Project description:The process of crystallization is often understood in terms of the fundamental microstructural elements of the crystallite being formed, such as surface orientation or the presence of defects. Considerably less is known about the role of the liquid structure on the kinetics of crystal growth. Here atomistic simulations and machine learning methods are employed together to demonstrate that the liquid adjacent to solid-liquid interfaces presents significant structural ordering, which effectively reduces the mobility of atoms and slows down the crystallization kinetics. Through detailed studies of silicon and copper we discover that the extent to which liquid mobility is affected by interface-induced ordering (IIO) varies greatly with the degree of ordering and nature of the adjacent interface. Physical mechanisms behind the IIO anisotropy are explained and it is demonstrated that incorporation of this effect on a physically-motivated crystal growth model enables the quantitative prediction of the growth rate temperature dependence.
Project description:Frustration of crystallisation by locally favoured structures is critically important in linking the phenomena of supercooling, glass formation, and liquid-liquid transitions. Here we show that the putative liquid-liquid transition in n-butanol is in fact caused by geometric frustration associated with an isotropic to rippled lamellar liquid-crystal transition. Liquid-crystal phases are generally regarded as being "in between" the liquid and the crystalline state. In contrast, the liquid-crystal phase in supercooled n-butanol is found to inhibit transformation to the crystal. The observed frustrated phase is a template for similar ordering in other liquids and likely to play an important role in supercooling and liquid-liquid transitions in many other molecular liquids.
Project description:An analysis of electron spin resonance (ESR) spectra from compositions along the liquid-ordered (L(o)) and liquid-disordered (L(d)) coexistence curve from the brain-sphingomyelin/dioleoylphosphatidylcholine/cholesterol (SPM/DOPC/Chol) model lipid system was performed to characterize the dynamic structure on a molecular level of these coexisting phases. We obtained 200 continuous-wave ESR spectra from glycerophospholipid spin-labels labeled at the 5, 7, 10, 12, 14, and 16 carbon positions of the 2nd acyl chain, a sphingomyelin spin-label labeled at the 14 carbon position of the amide-linked acyl chain, a headgroup-labeled glycerophospholipid, a headgroup-labeled sphingomyelin, and the cholesterol analogue spin-label cholestane all within multi-lamellar vesicle suspensions at room temperature. The spectra were analyzed using the MOMD (microscopic-order macroscopic-disorder) model to provide the rotational diffusion rates and order parameters which characterize the local molecular dynamics in these phases. The analysis also incorporated the known critical point and invariant points of the neighboring three-phase triangle along the coexistence curve. The variation in the molecular dynamic structures of coexisting L(o) and L(d) compositions as one moves toward the critical point is discussed. Based on these results, a molecular model of the L(o) phase is proposed incorporating the "condensing effect" of cholesterol on the phospholipid acyl chain dynamics and ordering and the “umbrella model” of the phospholipid headgroup dynamics and ordering.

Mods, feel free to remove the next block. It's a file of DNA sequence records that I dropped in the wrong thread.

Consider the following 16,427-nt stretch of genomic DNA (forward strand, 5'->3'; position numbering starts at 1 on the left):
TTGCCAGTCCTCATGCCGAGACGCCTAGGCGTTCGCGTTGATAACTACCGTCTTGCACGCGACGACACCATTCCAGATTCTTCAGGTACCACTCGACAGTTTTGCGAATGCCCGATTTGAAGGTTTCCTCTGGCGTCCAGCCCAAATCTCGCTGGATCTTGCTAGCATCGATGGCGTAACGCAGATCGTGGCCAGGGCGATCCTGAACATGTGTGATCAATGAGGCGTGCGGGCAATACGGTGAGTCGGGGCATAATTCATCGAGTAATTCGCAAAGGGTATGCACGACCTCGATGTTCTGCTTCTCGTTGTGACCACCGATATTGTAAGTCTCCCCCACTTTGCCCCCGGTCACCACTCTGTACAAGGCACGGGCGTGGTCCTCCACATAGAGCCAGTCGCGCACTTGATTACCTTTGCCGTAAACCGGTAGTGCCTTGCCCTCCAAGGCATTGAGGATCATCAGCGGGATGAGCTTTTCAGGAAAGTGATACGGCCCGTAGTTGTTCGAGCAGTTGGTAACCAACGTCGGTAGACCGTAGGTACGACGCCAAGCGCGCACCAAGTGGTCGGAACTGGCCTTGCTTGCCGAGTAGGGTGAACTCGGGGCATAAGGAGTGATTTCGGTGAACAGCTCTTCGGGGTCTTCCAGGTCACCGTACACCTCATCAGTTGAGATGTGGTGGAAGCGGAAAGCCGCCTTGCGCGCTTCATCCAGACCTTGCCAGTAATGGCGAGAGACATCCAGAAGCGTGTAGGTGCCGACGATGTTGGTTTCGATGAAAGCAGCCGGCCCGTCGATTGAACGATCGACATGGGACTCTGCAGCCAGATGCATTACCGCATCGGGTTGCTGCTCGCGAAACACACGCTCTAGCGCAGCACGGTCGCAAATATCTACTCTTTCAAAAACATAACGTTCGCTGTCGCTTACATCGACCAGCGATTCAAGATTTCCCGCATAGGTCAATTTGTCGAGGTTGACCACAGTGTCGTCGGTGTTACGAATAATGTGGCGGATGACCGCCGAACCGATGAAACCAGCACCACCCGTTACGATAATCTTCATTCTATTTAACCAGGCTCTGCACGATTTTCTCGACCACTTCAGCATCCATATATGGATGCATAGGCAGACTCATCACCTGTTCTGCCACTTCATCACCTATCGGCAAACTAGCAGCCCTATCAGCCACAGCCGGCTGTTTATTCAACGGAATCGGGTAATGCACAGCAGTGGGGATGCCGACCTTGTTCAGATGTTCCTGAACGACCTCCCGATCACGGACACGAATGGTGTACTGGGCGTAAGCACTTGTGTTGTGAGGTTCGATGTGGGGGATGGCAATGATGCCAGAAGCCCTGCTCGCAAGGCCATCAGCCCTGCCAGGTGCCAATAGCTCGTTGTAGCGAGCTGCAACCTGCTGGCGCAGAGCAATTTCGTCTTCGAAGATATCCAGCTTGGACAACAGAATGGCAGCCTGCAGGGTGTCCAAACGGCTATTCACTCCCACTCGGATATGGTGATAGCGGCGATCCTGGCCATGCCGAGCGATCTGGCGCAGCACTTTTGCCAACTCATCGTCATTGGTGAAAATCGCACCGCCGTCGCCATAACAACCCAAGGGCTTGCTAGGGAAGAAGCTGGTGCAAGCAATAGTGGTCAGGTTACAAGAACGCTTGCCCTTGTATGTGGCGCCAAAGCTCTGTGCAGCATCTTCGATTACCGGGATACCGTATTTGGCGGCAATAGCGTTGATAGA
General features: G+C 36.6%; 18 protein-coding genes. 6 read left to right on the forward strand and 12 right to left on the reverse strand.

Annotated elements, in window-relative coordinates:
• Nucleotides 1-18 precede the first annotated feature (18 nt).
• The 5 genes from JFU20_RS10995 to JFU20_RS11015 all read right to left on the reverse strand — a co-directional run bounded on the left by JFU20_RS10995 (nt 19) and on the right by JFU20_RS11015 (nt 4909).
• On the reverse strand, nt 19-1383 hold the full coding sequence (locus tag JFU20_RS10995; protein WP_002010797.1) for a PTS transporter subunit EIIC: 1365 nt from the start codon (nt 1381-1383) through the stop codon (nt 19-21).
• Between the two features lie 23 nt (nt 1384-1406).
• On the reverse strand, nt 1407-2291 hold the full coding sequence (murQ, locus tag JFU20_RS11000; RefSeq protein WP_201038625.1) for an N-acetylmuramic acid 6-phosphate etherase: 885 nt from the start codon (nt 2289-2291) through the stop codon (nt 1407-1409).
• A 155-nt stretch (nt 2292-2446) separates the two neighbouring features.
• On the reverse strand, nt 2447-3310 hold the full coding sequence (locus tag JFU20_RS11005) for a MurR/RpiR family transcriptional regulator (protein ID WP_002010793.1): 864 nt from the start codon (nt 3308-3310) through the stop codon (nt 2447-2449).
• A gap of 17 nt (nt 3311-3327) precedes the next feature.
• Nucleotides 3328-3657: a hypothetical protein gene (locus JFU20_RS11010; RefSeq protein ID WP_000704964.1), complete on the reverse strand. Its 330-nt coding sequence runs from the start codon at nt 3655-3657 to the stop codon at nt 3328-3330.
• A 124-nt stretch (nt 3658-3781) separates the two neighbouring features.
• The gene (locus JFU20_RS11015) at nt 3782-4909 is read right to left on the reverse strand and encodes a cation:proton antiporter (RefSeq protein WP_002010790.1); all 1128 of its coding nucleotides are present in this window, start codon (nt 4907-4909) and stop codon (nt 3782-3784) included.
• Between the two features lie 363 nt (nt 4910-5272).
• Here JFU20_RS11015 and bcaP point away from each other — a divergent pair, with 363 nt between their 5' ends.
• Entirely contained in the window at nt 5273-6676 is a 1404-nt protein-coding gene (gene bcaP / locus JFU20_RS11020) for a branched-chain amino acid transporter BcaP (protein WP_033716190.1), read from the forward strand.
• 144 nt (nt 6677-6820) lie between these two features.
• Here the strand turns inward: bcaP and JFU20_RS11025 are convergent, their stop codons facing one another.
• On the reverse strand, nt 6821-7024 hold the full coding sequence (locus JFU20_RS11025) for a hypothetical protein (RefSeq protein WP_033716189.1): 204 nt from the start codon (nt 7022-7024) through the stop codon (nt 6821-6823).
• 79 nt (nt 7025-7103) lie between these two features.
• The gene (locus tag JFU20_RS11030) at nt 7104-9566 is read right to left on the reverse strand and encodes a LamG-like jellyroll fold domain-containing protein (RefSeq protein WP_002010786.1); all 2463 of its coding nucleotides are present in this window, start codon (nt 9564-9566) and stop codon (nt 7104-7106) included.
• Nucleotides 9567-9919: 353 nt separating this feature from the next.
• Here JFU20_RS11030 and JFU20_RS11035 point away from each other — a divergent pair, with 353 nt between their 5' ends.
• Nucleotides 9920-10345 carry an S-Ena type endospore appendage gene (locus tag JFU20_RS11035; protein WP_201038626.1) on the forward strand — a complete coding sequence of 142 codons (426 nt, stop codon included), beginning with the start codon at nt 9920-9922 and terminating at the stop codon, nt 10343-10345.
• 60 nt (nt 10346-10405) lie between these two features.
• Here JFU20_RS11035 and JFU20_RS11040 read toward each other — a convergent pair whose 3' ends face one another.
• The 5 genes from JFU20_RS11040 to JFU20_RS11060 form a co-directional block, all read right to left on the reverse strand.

Project description:The motivation of foldamer chemistry is to identify novel building blocks that have the potential to imitate natural species. Peptides and peptide mimetics can form stable helical conformations and further self-assemble into diverse aggregates in water, where it is difficult to isolate a single helix. In contrast, most "abiotic" foldamers may fold into helical structures in solution, but are difficult to assemble into tertiary ones. It remains a challenge to obtain "abiotic" species similar to peptides. In this paper, a novel foldamer scaffold, in which p-phenyleneethynylene units are linked by chiral carbon atoms, was designed and prepared. In very dilute solutions, these oligomers were random coils. The hexamer and octamers could form a hexagonal lyotropic liquid crystal (LC) in CH2Cl2 when the concentrations reached the critical values. The microscopic observations indicated that they could assemble into the nanofibers in the LC. Interestingly, after some LC phases were diluted at room temperature, the nanofibers could be preserved. The good stabilities of the assemblies are possibly attributed to a more compact backbone and more rigid side chains.